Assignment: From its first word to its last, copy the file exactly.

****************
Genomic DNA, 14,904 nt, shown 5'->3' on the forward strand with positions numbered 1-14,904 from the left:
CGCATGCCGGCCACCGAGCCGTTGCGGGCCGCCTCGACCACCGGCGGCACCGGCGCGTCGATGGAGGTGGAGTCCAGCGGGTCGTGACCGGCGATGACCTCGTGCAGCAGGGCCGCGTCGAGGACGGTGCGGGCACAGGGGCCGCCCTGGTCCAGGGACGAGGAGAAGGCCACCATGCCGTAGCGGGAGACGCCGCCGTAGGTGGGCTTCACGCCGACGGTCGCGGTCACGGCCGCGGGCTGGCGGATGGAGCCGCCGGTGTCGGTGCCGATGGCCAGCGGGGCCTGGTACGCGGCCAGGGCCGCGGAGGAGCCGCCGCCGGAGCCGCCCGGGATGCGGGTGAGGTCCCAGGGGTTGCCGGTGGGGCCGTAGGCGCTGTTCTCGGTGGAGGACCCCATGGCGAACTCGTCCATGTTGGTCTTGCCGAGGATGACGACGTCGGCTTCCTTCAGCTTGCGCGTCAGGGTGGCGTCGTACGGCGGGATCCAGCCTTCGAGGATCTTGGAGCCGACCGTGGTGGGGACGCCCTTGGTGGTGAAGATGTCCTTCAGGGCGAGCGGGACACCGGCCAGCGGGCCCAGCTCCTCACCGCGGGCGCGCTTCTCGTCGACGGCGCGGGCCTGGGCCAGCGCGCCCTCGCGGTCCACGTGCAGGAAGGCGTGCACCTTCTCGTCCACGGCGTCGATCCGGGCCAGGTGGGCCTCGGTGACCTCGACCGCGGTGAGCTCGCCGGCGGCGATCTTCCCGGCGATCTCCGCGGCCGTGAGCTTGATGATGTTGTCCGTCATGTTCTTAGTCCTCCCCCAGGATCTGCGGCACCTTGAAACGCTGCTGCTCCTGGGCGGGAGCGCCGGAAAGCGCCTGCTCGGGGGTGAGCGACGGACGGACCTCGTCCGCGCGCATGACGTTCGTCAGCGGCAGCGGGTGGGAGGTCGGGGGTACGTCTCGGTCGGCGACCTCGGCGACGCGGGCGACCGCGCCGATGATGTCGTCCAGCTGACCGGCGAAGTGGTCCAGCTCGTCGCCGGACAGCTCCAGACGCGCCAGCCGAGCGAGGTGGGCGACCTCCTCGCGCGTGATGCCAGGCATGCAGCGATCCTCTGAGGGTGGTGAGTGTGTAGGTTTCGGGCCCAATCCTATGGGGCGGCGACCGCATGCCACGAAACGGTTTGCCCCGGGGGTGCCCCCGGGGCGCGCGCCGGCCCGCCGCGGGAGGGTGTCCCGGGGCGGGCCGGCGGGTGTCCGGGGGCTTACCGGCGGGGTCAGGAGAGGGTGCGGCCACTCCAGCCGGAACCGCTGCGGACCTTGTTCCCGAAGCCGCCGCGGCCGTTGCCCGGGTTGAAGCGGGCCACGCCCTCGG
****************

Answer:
Genomic DNA, 14,904 nt, shown 5'->3' on the forward strand with positions numbered 1-14,904 from the left:
CGCATGCCGGCCACCGAGCCGTTGCGGGCCGCCTCGACCACCGGCGGCACCGGCGCGTCGATGGAGGTGGAGTCCAGCGGGTCGTGACCGGCGATGACCTCGTGCAGCAGGGCCGCGTCGAGGACGGTGCGGGCACAGGGGCCGCCCTGGTCCAGGGACGAGGAGAAGGCCACCATGCCGTAGCGGGAGACGCCGCCGTAGGTGGGCTTCACGCCGACGGTCGCGGTCACGGCCGCGGGCTGGCGGATGGAGCCGCCGGTGTCGGTGCCGATGGCCAGCGGGGCCTGGTACGCGGCCAGGGCCGCGGAGGAGCCGCCGCCGGAGCCGCCCGGGATGCGGGTGAGGTCCCAGGGGTTGCCGGTGGGGCCGTAGGCGCTGTTCTCGGTGGAGGACCCCATGGCGAACTCGTCCATGTTGGTCTTGCCGAGGATGACGACGTCGGCTTCCTTCAGCTTGCGCGTCAGGGTGGCGTCGTACGGCGGGATCCAGCCTTCGAGGATCTTGGAGCCGACCGTGGTGGGGACGCCCTTGGTGGTGAAGATGTCCTTCAGGGCGAGCGGGACACCGGCCAGCGGGCCCAGCTCCTCACCGCGGGCGCGCTTCTCGTCGACGGCGCGGGCCTGGGCCAGCGCGCCCTCGCGGTCCACGTGCAGGAAGGCGTGCACCTTCTCGTCCACGGCGTCGATCCGGGCCAGGTGGGCCTCGGTGACCTCGACCGCGGTGAGCTCGCCGGCGGCGATCTTCCCGGCGATCTCCGCGGCCGTGAGCTTGATGATGTTGTCCGTCATGTTCTTAGTCCTCCCCCAGGATCTGCGGCACCTTGAAACGCTGCTGCTCCTGGGCGGGAGCGCCGGAAAGCGCCTGCTCGGGGGTGAGCGACGGACGGACCTCGTCCGCGCGCATGACGTTCGTCAGCGGCAGCGGGTGGGAGGTCGGGGGTACGTCTCGGTCGGCGACCTCGGCGACGCGGGCGACCGCGCCGATGATGTCGTCCAGCTGACCGGCGAAGTGGTCCAGCTCGTCGCCGGACAGCTCCAGACGCGCCAGCCGAGCGAGGTGGGCGACCTCCTCGCGCGTGATGCCAGGCATGCAGCGATCCTCTGAGGGTGGTGAGTGTGTAGGTTTCGGGCCCAATCCTATGGGGCGGCGACCGCATGCCACGAAACGGTTTGCCCCGGGGGTGCCCCCGGGGCGCGCGCCGGCCCGCCGCGGGAGGGTGTCCCGGGGCGGGCCGGCGGGTGTCCGGGGGCTTACCGGCGGGGTCAGGAGAGGGTGCGGCCACTCCAGCCGGAACCGCTGCGGACCTTGTTCCCGAAGCCGCCGCGGCCGTTGCCCGGGTTGAAGCGGGCCACGCCCTCGG